(2006->) Tri-band Mobile phone (GSM900, 1800, 1900), GPRS, Bluetooth, 0.3Mp camera
Type numbers: 1112, 1113, 1114, 1115, 1116, 1117, 1118, 1119, 1120, 1121, 1122, 1123, 1124, 1125
Finally a B&O mobile phone that was not just a clone of another considerably cheaper model. This model was the result of collaboration with South Korean electronics giant Samsung who were responsible for the hardware while B&O supplied the design and also the appearance of the operating system. Text copyright © Beocentral. Unauthorised reproduction prohibited.
A clamshell phone but with a motorised opening system, the Serene was a plastic device but with a very tactile soft touch coating. The phone opened as soon as any pressure to open it was applied and this displayed the unique selling feature: it was designed with the keypad at the top. This was in the form of a circular dial with a jog wheel similar to that seen in the Beocom 6000, the screen was at the bottom. The advantage of this was said to be the reduction of grease stains on the screen but was far more to make the phone appear different from all others. The keypad was operated using one’s thumb and was extremely intuitive to use, allowing rapid text writing using the predictive T9 text system. Text copyright © Beocentral. Unauthorised reproduction prohibited.
The operating system was easy to navigate though users would soon notice the lack of an ability to alter the appearance. The phone’s rarity also ensured that setting up web browsing was not easy, as most companies did not list the Serene though this was remedied later – the phone is listed as a Samsung SGH-E910. Text copyright © Beocentral. Unauthorised reproduction prohibited.
Included in the box was a docking station, which boasted another B&O innovation – synchronisation of the address book with the owner’s DECT B&O phones. This worked extremely well though one source of disappointment was that the Serene did not act as a DECT handset in the home. Text copyright © Beocentral. Unauthorised reproduction prohibited.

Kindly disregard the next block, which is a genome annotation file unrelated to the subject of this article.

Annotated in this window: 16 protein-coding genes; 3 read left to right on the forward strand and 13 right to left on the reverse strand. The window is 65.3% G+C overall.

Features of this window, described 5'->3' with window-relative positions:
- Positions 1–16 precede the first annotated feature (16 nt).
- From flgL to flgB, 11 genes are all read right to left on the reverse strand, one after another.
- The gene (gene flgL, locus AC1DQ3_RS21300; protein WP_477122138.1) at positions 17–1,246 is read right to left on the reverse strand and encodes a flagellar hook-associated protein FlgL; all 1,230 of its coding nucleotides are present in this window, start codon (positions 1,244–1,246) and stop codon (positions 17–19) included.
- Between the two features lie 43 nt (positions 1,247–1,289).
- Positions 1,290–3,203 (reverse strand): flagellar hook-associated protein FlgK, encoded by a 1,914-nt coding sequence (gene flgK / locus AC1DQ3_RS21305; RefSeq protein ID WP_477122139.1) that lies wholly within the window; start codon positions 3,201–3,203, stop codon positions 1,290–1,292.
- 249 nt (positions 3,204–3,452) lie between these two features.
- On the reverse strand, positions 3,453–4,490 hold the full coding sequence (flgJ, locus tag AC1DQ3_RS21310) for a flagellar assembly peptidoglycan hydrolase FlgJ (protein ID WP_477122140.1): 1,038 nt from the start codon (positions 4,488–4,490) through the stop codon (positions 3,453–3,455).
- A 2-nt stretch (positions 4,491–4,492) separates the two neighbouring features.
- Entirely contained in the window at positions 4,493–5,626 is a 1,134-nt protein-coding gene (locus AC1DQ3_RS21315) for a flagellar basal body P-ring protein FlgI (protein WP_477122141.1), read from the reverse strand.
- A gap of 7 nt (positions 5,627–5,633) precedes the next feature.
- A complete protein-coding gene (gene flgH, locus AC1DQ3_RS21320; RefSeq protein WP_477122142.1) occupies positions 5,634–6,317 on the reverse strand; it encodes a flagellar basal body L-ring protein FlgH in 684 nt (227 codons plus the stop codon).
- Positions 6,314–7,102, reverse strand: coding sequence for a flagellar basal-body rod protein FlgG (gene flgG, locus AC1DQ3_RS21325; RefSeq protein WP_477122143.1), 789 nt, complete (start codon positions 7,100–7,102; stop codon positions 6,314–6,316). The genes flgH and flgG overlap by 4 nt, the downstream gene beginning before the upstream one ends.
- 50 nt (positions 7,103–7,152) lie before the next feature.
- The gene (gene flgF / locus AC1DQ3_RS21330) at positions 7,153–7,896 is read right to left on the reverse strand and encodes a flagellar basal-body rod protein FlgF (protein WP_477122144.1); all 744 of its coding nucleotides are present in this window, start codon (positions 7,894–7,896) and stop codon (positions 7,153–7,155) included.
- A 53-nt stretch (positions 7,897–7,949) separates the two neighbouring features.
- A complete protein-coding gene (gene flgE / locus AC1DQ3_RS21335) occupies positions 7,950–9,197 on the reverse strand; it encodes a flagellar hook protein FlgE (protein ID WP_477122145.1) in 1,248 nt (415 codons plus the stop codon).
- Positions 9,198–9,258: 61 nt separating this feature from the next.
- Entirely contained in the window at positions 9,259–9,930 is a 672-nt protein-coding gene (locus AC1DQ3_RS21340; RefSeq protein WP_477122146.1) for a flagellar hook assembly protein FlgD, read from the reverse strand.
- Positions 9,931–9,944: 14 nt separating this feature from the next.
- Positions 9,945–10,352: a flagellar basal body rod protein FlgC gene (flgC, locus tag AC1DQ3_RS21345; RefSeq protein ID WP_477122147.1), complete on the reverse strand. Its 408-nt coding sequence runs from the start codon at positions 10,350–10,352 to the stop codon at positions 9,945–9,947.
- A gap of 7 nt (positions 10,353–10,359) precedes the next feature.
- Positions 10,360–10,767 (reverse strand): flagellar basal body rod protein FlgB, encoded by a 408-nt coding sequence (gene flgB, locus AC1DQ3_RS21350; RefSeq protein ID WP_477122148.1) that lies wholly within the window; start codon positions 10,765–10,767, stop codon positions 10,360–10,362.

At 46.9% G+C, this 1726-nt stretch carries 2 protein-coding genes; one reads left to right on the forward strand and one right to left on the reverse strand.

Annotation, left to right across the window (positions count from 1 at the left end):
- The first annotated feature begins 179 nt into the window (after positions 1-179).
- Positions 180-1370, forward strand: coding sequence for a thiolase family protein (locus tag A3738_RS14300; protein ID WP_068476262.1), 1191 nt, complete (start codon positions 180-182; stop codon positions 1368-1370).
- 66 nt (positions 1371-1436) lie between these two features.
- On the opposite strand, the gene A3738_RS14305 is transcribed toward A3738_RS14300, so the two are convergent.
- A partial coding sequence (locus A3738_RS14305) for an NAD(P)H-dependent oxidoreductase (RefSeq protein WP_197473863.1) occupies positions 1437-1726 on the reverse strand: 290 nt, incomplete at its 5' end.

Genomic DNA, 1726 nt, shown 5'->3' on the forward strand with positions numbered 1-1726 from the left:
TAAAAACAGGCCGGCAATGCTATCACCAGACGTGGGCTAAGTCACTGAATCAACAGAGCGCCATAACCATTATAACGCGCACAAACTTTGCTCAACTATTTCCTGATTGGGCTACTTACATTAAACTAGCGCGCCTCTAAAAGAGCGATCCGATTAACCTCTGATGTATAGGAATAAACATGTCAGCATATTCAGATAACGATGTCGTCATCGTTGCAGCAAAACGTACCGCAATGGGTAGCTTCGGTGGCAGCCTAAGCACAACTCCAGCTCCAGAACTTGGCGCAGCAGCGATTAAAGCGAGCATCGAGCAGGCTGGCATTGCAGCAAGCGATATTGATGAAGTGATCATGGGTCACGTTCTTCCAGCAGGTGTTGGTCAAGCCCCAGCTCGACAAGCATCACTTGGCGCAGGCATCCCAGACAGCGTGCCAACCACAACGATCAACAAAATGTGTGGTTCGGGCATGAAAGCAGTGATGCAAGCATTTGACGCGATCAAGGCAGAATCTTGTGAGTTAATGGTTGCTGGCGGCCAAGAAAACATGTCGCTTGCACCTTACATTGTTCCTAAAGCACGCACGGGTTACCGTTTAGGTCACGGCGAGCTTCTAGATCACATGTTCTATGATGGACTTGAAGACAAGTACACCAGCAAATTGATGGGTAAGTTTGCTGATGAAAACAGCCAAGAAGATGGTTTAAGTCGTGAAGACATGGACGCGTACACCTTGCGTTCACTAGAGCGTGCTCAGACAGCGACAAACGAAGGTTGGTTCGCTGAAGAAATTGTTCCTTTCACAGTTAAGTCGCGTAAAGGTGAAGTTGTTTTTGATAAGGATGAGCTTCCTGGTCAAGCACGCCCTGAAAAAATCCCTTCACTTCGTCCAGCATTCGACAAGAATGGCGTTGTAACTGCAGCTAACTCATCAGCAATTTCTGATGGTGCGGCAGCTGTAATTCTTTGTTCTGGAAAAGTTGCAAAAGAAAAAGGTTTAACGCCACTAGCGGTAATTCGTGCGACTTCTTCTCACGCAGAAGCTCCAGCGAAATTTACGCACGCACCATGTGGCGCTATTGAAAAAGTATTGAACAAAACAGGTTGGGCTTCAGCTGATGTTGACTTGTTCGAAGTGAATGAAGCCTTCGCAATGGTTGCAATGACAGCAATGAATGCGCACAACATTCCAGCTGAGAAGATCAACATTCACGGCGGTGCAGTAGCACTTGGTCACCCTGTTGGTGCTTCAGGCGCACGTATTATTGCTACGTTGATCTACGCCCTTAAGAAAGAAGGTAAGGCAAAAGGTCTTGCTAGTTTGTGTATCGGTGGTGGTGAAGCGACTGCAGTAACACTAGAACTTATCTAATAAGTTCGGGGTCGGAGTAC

Using the phone was extremely simple when using it as B&O had clearly intended – as a simple phone. It did however have certain foibles when the more complex features were used: the camera, a surprisingly low specification 0.3Mp device, was positioned on the side of the phone which made it extremely difficult to take a straight picture. The ring tones, although interesting with a variety of natural materials being struck, could not be customised – though admittedly the thoughts of certain amphibious performers appearing on a B&O product had possibly been too much for the designers to stomach!
Unfortunately, early models were plagued with software and hardware failings which would have been annoying on a free with contract Motorola but completely unacceptable in an £800 mobile phone. This was a huge shame and clearly not expected as the turnaround repair time of phones was lengthy and no replacement phone was issued initially. Text copyright © Beocentral. Unauthorised reproduction prohibited.
As the software problems were sorted and the hardware issues dealt with, the phone became an interesting if still extremely expensive style symbol. However the market is very fast moving and unfortunately it is possible that the original problems could well mean that the Serene will not be as successful as it first promised to be. Text copyright © Beocentral. Unauthorised reproduction prohibited.